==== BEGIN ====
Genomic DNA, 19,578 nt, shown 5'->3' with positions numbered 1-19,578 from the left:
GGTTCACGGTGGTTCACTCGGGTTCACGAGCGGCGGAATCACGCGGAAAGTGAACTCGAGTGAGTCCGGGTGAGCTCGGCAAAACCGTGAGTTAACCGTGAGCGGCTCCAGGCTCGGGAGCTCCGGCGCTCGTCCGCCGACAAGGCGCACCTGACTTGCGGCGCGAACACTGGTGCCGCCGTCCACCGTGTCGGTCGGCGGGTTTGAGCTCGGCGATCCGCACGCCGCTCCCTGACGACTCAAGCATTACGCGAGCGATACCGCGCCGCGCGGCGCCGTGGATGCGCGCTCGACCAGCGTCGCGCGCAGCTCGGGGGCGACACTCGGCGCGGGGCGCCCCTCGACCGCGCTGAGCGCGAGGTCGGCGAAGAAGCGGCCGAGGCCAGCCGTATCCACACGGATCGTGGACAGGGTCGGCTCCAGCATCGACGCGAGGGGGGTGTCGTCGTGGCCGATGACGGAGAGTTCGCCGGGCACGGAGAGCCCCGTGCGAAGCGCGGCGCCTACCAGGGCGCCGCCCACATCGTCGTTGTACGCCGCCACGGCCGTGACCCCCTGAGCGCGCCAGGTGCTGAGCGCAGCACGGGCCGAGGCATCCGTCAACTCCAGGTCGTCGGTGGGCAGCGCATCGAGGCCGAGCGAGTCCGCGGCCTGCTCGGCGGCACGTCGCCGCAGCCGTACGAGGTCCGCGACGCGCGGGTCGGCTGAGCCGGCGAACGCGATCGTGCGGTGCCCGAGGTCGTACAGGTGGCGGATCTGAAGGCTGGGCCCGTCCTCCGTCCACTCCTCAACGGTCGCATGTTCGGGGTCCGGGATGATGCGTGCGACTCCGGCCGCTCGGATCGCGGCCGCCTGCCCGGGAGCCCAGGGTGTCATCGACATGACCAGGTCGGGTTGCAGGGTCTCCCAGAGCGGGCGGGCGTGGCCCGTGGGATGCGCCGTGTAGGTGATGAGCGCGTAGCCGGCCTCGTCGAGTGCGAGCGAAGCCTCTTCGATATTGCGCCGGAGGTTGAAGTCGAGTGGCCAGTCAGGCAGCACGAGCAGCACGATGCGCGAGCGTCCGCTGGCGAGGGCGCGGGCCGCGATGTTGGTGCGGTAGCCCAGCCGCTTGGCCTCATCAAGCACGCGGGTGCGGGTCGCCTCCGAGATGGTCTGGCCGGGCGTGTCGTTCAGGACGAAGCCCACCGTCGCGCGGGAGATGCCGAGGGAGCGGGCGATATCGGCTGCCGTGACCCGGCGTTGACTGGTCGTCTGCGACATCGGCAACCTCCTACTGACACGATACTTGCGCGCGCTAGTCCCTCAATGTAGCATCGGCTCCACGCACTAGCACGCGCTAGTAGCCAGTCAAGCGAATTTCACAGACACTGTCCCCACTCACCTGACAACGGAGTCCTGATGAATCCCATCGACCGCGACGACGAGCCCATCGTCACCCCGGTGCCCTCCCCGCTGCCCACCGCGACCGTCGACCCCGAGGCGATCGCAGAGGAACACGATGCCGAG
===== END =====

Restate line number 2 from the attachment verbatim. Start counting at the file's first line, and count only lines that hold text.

GGTTCACGGTGGTTCACTCGGGTTCACGAGCGGCGGAATCACGCGGAAAGTGAACTCGAGTGAGTCCGGGTGAGCTCGGCAAAACCGTGAGTTAACCGTGAGCGGCTCCAGGCTCGGGAGCTCCGGCGCTCGTCCGCCGACAAGGCGCACCTGACTTGCGGCGCGAACACTGGTGCCGCCGTCCACCGTGTCGGTCGGCGGGTTTGAGCTCGGCGATCCGCACGCCGCTCCCTGACGACTCAAGCATTACGCGAGCGATACCGCGCCGCGCGGCGCCGTGGATGCGCGCTCGACCAGCGTCGCGCGCAGCTCGGGGGCGACACTCGGCGCGGGGCGCCCCTCGACCGCGCTGAGCGCGAGGTCGGCGAAGAAGCGGCCGAGGCCAGCCGTATCCACACGGATCGTGGACAGGGTCGGCTCCAGCATCGACGCGAGGGGGGTGTCGTCGTGGCCGATGACGGAGAGTTCGCCGGGCACGGAGAGCCCCGTGCGAAGCGCGGCGCCTACCAGGGCGCCGCCCACATCGTCGTTGTACGCCGCCACGGCCGTGACCCCCTGAGCGCGCCAGGTGCTGAGCGCAGCACGGGCCGAGGCATCCGTCAACTCCAGGTCGTCGGTGGGCAGCGCATCGAGGCCGAGCGAGTCCGCGGCCTGCTCGGCGGCACGTCGCCGCAGCCGTACGAGGTCCGCGACGCGCGGGTCGGCTGAGCCGGCGAACGCGATCGTGCGGTGCCCGAGGTCGTACAGGTGGCGGATCTGAAGGCTGGGCCCGTCCTCCGTCCACTCCTCAACGGTCGCATGTTCGGGGTCCGGGATGATGCGTGCGACTCCGGCCGCTCGGATCGCGGCCGCCTGCCCGGGAGCCCAGGGTGTCATCGACATGACCAGGTCGGGTTGCAGGGTCTCCCAGAGCGGGCGGGCGTGGCCCGTGGGATGCGCCGTGTAGGTGATGAGCGCGTAGCCGGCCTCGTCGAGTGCGAGCGAAGCCTCTTCGATATTGCGCCGGAGGTTGAAGTCGAGTGGCCAGTCAGGCAGCACGAGCAGCACGATGCGCGAGCGTCCGCTGGCGAGGGCGCGGGCCGCGATGTTGGTGCGGTAGCCCAGCCGCTTGGCCTCATCAAGCACGCGGGTGCGGGTCGCCTCCGAGATGGTCTGGCCGGGCGTGTCGTTCAGGACGAAGCCCACCGTCGCGCGGGAGATGCCGAGGGAGCGGGCGATATCGGCTGCCGTGACCCGGCGTTGACTGGTCGTCTGCGACATCGGCAACCTCCTACTGACACGATACTTGCGCGCGCTAGTCCCTCAATGTAGCATCGGCTCCACGCACTAGCACGCGCTAGTAGCCAGTCAAGCGAATTTCACAGACACTGTCCCCACTCACCTGACAACGGAGTCCTGATGAATCCCATCGACCGCGACGACGAGCCCATCGTCACCCCGGTGCCCTCCCCGCTGCCCACCGCGACCGTCGACCCCGAGGCGATCGCAGAGGAACACGATGCCGAG